Oakland's Community Democracy Project, Bangladeshi sweatshop activists, California domestic workers, and more May Day warriors
Hacking Oakland's budget
Sporting trucker hats, nose rings, and in activist Shawn McDougal's case, a white tee with "Revolutionary" printed across the front in simple black lettering, the young, energetic activists assembled at Sudo Room, an Oakland hacker space, come across as unlikely ballot-initiative proponents. Nevertheless, in a few short weeks, the all-volunteer Community Democracy Project crew intends to hit the pavement and begin collecting signatures for a measure to introduce "participatory budgeting" to Oakland city government.
Their objective is to set up a kind of direct democracy system for hashing out the city's discretionary spending. The proposal would create a charter amendment and a new Oakland city department to reconfigure the politically contentious budget allocation process, by "shifting accountability in a way that more people are able to engage," says organizer Sonya Rifkin.
The proposal envisions convening democratic "neighborhood assemblies," each of which would represent roughly 4,000 Oaklanders. Any resident age 16 or older would be free to attend meetings and vote on NA proposals. The NA proposals would then be forwarded onto citywide committees and synthesized as proposals for the ballot, whereupon the electorate would have the final say.
For the Community Democracy Project organizers, who mostly became acquainted through Occupy Oakland, the radical concept is just as much about achieving equitable budget allocation as it is about stoking the embers of community building. To place it on Oakland's city ballot, the ambitious campaigners hope to collect 40,000 signatures in the next six months.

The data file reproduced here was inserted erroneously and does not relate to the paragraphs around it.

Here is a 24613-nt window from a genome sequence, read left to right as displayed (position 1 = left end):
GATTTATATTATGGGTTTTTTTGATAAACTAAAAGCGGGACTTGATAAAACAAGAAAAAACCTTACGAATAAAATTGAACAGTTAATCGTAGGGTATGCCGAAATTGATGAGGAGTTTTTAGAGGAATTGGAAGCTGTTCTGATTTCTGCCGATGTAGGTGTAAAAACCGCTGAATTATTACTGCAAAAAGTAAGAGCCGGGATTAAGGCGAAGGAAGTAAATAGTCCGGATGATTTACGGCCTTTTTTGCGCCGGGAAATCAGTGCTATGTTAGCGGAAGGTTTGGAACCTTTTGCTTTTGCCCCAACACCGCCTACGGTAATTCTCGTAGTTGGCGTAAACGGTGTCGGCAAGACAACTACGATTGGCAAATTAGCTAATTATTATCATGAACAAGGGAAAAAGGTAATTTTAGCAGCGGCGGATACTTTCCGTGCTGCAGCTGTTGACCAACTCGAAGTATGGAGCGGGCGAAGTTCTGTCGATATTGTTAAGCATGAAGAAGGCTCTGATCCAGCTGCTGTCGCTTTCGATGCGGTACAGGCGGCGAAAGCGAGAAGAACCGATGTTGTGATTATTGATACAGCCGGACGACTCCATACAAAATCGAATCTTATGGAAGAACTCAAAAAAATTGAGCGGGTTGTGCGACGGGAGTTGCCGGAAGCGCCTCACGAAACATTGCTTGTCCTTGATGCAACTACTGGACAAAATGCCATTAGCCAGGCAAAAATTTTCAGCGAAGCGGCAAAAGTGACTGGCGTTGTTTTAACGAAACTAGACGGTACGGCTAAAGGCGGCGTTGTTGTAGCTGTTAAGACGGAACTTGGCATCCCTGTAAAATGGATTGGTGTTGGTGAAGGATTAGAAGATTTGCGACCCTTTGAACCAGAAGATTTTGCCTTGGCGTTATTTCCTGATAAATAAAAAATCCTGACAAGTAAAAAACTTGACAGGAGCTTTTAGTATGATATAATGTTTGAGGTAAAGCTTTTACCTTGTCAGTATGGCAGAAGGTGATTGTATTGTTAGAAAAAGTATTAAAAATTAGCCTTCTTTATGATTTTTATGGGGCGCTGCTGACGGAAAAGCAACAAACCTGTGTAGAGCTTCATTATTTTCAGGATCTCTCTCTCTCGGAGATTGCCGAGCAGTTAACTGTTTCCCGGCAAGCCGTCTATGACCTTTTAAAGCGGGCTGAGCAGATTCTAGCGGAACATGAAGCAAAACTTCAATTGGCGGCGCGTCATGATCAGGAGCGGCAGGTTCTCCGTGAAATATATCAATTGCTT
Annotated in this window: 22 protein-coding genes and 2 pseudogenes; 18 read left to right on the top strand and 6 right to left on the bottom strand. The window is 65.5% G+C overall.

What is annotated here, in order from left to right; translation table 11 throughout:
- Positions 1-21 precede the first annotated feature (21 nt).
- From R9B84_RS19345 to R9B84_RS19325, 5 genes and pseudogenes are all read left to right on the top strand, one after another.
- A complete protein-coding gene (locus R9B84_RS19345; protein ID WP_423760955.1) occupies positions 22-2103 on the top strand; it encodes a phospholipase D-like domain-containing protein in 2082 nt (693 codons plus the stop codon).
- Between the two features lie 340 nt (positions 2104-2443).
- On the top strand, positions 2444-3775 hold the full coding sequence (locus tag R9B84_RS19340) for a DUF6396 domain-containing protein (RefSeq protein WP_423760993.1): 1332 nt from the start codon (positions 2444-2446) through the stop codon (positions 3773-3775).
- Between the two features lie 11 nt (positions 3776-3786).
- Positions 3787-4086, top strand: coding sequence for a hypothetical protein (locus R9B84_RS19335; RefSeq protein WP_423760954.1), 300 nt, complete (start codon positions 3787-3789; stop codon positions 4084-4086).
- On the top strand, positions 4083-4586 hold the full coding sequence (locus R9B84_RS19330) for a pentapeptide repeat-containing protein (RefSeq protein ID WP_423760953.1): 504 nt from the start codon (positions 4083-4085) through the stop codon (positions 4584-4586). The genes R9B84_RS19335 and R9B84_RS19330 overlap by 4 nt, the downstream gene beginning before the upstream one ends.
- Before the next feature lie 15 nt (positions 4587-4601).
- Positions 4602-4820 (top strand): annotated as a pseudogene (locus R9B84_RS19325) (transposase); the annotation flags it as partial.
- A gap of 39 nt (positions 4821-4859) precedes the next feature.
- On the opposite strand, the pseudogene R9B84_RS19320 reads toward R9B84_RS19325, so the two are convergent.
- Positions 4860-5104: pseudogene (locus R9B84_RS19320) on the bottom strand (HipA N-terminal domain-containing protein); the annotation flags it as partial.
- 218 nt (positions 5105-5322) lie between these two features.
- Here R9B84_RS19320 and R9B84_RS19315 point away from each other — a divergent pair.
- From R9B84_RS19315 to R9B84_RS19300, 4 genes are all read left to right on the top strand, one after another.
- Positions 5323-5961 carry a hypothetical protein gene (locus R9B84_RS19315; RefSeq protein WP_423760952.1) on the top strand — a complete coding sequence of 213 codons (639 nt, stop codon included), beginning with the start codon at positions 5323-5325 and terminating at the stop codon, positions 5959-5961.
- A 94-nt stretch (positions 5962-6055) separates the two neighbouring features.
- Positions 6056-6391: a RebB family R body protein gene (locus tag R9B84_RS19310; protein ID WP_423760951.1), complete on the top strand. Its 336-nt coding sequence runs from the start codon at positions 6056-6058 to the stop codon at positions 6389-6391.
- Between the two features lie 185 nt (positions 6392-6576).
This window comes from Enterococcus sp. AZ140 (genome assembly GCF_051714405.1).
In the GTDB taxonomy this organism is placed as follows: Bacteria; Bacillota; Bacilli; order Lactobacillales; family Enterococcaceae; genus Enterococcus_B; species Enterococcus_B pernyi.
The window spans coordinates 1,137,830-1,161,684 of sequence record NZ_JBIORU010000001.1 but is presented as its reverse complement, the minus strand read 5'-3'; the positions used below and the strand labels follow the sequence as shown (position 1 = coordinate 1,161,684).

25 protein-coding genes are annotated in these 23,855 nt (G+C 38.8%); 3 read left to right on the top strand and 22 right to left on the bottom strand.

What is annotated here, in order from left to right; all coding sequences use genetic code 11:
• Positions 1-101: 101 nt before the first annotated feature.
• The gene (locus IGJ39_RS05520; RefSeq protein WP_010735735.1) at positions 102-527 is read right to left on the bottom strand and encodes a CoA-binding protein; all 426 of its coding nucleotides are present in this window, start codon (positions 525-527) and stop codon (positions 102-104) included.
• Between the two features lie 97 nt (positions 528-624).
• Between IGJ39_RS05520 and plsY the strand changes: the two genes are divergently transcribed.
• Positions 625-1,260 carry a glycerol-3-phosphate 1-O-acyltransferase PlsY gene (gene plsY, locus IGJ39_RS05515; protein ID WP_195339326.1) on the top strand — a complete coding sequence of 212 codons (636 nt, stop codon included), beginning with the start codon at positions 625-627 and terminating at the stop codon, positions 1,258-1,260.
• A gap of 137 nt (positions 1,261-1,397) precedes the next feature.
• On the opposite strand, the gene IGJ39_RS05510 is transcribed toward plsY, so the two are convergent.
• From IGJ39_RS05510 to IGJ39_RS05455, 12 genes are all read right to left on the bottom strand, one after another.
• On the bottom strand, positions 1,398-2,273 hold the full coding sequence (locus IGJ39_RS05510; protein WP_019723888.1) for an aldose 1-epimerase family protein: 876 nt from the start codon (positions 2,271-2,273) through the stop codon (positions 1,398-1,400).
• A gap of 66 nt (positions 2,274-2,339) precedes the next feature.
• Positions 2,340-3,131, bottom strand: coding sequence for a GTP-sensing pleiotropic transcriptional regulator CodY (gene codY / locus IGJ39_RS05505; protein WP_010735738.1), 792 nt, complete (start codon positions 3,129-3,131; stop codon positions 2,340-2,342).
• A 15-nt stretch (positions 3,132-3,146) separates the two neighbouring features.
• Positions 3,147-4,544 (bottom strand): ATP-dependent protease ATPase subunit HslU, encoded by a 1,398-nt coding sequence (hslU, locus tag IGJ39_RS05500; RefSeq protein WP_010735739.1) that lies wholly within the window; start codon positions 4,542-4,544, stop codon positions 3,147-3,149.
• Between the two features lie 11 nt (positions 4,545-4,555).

It's a tall order, yet the activists appear undaunted. It's a movement, McDougal says, comprised of "regular people, realizing that they don't have to be spectators. They can be participants." (Rebecca Bowe)
Solidarity with Bangladeshi sweatshop workers
News of a Bangladesh factory collapse last week that killed hundreds of low-wage workers reached San Francisco just as labor organizers were preparing to rally for stronger safety measures in overseas sweatshops.
Last November, a fire broke out in the Tarzeen Fashions factory in Bangladesh, killing 112 employees who produced garments for Walmart and other retailers. Sumi Abedin, a 24-year-old garment worker who earned about $62 a month working 11-hour days, six days a week, survived the blaze.
Through a translator, Abedin told reporters, "We were trying to exit through the staircase, and then we saw a lot of burned bodies, injured bodies. And I jumped through a third floor window because I thought, instead of being burned alive, even if I die, my mother will get my body."
Abedin was standing outside San Francisco's Gap headquarters, flanked by Bay Area activists from Jobs with Justice, Unite HERE, Our Walmart, and others. They were there to call on the popular retailer to sign a fire-safety agreement to implement renovations, at an estimated cost of about 10 cents per garment. In a statement, Gap noted that it had implemented its own four-point plan "to improve fire safety at the selected factories that produce our products."
Gap had no direct connection with the Tarzeen Fashions blaze that Abedin narrowly escaped. Yet Bangladesh Center for Worker Solidarity organizer Kalpona Akter explained that the campaign was targeting Gap because "they're saying they have corporate social responsibility," yet have refused to sign onto the worker-sanctioned, legally binding fire safety agreement endorsed by BCWS, which brands such as Tommy Hilfiger and German retailer Tchibo have committed to. "This is one appropriate thing Gap can do in this moment," Akter said, "if they really wanted to prevent this death toll in other parts of the world." (Bowe)
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